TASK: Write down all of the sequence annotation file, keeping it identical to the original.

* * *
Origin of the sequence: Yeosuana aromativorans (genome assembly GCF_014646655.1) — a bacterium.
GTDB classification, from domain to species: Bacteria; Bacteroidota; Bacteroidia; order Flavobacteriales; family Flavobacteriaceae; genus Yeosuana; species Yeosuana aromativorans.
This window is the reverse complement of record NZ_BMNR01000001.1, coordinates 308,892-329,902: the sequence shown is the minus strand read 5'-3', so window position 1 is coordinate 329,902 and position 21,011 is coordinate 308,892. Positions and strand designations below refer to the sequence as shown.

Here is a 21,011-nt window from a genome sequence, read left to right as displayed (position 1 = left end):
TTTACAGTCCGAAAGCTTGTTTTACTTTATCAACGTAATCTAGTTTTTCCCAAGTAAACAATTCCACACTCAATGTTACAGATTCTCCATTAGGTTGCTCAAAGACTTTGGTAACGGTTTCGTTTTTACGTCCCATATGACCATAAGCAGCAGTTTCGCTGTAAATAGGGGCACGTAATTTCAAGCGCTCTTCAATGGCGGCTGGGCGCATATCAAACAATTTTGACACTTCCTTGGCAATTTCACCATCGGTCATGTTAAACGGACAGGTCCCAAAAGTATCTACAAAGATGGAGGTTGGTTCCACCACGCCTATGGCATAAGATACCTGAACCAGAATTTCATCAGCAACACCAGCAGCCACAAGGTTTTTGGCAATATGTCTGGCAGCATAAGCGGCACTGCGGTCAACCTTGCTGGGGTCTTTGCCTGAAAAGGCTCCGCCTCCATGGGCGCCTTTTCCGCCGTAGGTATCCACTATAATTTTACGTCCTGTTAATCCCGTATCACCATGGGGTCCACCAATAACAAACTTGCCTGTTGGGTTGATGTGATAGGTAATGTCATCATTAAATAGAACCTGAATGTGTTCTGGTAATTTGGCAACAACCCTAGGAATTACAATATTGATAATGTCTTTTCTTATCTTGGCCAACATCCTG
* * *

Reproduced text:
Origin of the sequence: Yeosuana aromativorans (genome assembly GCF_014646655.1) — a bacterium.
GTDB classification, from domain to species: Bacteria; Bacteroidota; Bacteroidia; order Flavobacteriales; family Flavobacteriaceae; genus Yeosuana; species Yeosuana aromativorans.
This window is the reverse complement of record NZ_BMNR01000001.1, coordinates 308,892-329,902: the sequence shown is the minus strand read 5'-3', so window position 1 is coordinate 329,902 and position 21,011 is coordinate 308,892. Positions and strand designations below refer to the sequence as shown.

Here is a 21,011-nt window from a genome sequence, read left to right as displayed (position 1 = left end):
TTTACAGTCCGAAAGCTTGTTTTACTTTATCAACGTAATCTAGTTTTTCCCAAGTAAACAATTCCACACTCAATGTTACAGATTCTCCATTAGGTTGCTCAAAGACTTTGGTAACGGTTTCGTTTTTACGTCCCATATGACCATAAGCAGCAGTTTCGCTGTAAATAGGGGCACGTAATTTCAAGCGCTCTTCAATGGCGGCTGGGCGCATATCAAACAATTTTGACACTTCCTTGGCAATTTCACCATCGGTCATGTTAAACGGACAGGTCCCAAAAGTATCTACAAAGATGGAGGTTGGTTCCACCACGCCTATGGCATAAGATACCTGAACCAGAATTTCATCAGCAACACCAGCAGCCACAAGGTTTTTGGCAATATGTCTGGCAGCATAAGCGGCACTGCGGTCAACCTTGCTGGGGTCTTTGCCTGAAAAGGCTCCGCCTCCATGGGCGCCTTTTCCGCCGTAGGTATCCACTATAATTTTACGTCCTGTTAATCCCGTATCACCATGGGGTCCACCAATAACAAACTTGCCTGTTGGGTTGATGTGATAGGTAATGTCATCATTAAATAGAACCTGAATGTGTTCTGGTAATTTGGCAACAACCCTAGGAATTACAATATTGATAATGTCTTTTCTTATCTTGGCCAACATCCTG